Astronomers captured rare images of a black hole shredding a star into spaghetti-like strands and devouring it
This illustration shows a star (in the foreground) undergoing spaghettification while being sucked into a supermassive black hole (in the background). M. Kornmesser / ESO
Astronomers at the European Southern Observatory observed a black hole sucking in a distant star and breaking it into thin strands of star material.
This process known as "spaghettification" occurs because of the strong gravitational force of the black holes.
At a distance of 215 million light years, this spaghettification process is the closest astronomers have ever observed.
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Astronomers have captured a rarely seen event: a flare of light caused by a black hole devouring a nearby star like spaghetti.
Observed in the Eridanus constellation, about 215 million light years from Earth, the star's destruction is the next event astronomers have ever observed.
"When an unfortunate star wanders too close to a supermassive black hole in the center of a galaxy, the extreme gravitational pull of the black hole tears the star into thin streams of material," said study author Thomas Wevers, an employee of the European Southern Observatory in Santiago, Chile in a press release about the discovery.
This process is known as a tidal disruption event - or colloquially "spaghettification," an allusion to the long, thin strands a star becomes as the black hole's gravity stretches it thinner and thinner.
When these strands are sucked into the black hole, they release a powerful beam of energy that astronomers can see even from hundreds of millions of light years away.
A screenshot from a video zooming in on the AT2019qiz tidal disruption event 215 million light years away. This phenomenon, a ray of light from a star being torn apart by a supermassive black hole, has been studied by ESO telescopes.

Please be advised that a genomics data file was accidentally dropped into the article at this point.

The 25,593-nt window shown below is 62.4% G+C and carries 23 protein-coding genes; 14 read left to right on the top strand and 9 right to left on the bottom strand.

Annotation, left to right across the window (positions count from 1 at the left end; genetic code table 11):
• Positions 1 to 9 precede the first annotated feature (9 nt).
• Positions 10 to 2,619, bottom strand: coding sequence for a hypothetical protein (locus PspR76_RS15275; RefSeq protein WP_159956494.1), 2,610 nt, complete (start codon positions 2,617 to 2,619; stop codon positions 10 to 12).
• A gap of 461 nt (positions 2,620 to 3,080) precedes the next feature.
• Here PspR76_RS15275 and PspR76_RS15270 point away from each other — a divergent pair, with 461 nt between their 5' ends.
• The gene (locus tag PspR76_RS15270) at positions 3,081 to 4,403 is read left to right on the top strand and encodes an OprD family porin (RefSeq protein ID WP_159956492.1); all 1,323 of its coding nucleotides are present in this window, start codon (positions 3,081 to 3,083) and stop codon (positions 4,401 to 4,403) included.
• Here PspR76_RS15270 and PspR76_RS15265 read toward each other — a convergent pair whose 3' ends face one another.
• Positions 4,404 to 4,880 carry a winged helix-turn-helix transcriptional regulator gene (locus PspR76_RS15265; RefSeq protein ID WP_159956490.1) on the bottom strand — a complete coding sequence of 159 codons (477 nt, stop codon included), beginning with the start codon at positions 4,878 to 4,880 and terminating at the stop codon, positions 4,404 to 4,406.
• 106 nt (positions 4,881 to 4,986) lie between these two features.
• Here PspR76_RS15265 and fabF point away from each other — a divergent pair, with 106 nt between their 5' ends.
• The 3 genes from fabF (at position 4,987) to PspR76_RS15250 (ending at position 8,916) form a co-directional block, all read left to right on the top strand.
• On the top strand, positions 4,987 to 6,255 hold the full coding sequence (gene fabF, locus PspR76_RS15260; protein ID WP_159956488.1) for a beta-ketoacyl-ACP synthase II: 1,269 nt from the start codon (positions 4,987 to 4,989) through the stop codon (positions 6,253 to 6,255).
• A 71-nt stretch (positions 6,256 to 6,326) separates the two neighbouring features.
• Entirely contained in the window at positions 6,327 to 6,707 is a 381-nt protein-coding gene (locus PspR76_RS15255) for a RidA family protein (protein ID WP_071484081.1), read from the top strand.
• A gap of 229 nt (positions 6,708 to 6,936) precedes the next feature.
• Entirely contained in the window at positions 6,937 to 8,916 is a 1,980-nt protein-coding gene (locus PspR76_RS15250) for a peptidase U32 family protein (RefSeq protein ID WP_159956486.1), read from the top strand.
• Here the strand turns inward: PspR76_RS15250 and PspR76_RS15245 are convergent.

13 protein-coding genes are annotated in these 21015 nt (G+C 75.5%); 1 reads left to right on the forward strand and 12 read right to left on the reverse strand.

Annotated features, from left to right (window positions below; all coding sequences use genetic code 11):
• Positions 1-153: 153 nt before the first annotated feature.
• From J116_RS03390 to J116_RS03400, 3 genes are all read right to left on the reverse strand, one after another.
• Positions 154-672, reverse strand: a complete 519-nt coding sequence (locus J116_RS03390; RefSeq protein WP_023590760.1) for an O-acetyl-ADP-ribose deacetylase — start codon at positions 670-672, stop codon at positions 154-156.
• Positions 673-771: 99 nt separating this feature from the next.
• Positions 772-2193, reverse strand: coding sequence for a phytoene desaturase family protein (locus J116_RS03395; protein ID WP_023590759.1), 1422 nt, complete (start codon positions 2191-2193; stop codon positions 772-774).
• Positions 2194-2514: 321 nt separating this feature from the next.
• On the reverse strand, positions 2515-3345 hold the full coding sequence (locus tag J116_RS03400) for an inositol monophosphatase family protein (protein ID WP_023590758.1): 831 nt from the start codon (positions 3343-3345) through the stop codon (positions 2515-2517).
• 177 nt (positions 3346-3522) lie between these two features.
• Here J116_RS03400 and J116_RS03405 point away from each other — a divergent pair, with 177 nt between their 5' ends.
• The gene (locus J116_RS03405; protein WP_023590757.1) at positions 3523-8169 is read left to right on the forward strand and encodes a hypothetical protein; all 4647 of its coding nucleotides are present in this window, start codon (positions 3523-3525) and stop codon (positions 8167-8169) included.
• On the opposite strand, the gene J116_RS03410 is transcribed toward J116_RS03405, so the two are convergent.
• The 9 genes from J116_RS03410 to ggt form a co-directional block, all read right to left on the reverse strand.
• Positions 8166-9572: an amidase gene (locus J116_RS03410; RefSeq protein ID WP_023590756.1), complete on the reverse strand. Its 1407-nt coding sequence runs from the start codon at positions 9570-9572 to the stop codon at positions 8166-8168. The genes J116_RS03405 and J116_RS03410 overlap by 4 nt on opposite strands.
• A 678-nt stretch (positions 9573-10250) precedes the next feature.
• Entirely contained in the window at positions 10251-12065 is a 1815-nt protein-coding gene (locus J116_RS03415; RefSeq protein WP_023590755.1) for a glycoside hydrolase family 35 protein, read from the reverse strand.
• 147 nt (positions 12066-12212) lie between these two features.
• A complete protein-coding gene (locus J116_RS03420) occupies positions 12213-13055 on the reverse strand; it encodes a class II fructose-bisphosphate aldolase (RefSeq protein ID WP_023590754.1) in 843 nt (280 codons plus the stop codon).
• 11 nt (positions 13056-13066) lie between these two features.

The researchers studied the dying star over a six-month period using tools like ESO's Very Large Telescope and the New Technology Telescope, and published their results in the Royal Astronomical Society's Monthly Notices.
Examining Spaghettification in "Unprecedented Details"
The research team discovered the star shortly after it was torn apart and observed it through ultraviolet, optical, X-ray and radio wavelengths. The combination of the star's proximity and timing enabled astronomers to study it in "unprecedented detail," according to the press release.
Although a spaghettifying star releases a bright flare of energy, researchers in the past have often had trouble examining such flares because of dust and dirt obscuring them. Now they know that the debris came from the spaghettification process itself.
"We found that when a black hole engulfs a star, it can cause a powerful outward explosion of material that obstructs our view," Samantha Oates, astronomer at the University of Birmingham and co-author of the study, said in the press release.
In other words, when the black hole engulfs the star, it releases energy that hurls chunks of star debris outward.
The team also estimated the size of the dying star: it was about the mass of our own sun, which is 2 × 1030 kg, or 330,000 Earths.
At the end of the study period, "it lost about half of it to the monster's black hole, which is over a million times as massive," said Matt Nicholl, a research fellow with the Royal Astronomical Society at the University of Birmingham and lead author of the study, said in the press release.
Going forward, astronomers hope that their detailed observations of this spaghetti star can help future researchers demystify similar events - and help us learn more about how black holes and matter interact.
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